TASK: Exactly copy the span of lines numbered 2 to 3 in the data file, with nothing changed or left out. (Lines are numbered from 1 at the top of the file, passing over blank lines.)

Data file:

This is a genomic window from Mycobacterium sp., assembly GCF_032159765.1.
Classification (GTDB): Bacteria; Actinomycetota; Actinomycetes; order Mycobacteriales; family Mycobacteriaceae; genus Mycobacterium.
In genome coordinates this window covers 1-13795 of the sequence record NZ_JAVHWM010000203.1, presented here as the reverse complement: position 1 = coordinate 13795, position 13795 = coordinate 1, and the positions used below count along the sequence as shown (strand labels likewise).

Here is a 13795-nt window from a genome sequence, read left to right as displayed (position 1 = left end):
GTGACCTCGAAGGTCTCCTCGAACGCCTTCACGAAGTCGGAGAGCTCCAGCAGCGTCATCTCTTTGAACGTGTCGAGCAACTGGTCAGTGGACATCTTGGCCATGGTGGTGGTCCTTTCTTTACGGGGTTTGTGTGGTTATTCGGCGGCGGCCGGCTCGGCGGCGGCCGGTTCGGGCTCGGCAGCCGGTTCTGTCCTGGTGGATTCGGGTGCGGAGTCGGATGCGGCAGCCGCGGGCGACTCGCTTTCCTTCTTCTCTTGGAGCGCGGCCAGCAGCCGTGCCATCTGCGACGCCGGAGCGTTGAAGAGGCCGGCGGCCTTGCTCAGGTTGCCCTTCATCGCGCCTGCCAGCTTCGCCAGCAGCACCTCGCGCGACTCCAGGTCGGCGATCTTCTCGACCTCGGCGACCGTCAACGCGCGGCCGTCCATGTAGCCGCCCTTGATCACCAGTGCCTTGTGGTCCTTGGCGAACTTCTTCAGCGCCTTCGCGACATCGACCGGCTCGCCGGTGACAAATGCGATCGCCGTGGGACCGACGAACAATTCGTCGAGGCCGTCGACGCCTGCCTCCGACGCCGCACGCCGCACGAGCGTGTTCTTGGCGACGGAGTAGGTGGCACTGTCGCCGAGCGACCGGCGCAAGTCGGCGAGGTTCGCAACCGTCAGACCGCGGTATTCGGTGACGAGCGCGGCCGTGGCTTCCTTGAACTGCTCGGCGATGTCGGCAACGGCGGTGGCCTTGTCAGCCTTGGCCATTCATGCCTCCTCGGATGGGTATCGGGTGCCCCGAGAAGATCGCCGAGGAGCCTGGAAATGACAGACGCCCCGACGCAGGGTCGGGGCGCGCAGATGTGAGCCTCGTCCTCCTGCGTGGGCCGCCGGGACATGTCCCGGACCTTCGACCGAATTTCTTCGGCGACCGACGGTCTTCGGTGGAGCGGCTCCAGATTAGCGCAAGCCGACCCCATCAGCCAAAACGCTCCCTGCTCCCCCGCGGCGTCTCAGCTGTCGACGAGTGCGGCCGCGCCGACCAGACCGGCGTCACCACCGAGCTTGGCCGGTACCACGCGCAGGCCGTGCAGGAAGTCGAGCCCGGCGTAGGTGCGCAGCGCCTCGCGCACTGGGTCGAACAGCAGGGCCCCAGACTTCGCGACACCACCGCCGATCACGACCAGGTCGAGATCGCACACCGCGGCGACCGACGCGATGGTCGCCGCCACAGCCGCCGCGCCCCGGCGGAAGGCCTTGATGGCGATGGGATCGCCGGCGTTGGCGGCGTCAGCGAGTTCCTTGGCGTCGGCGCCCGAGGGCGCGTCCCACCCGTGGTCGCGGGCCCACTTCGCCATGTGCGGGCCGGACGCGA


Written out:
Classification (GTDB): Bacteria; Actinomycetota; Actinomycetes; order Mycobacteriales; family Mycobacteriaceae; genus Mycobacterium.
In genome coordinates this window covers 1-13795 of the sequence record NZ_JAVHWM010000203.1, presented here as the reverse complement: position 1 = coordinate 13795, position 13795 = coordinate 1, and the positions used below count along the sequence as shown (strand labels likewise).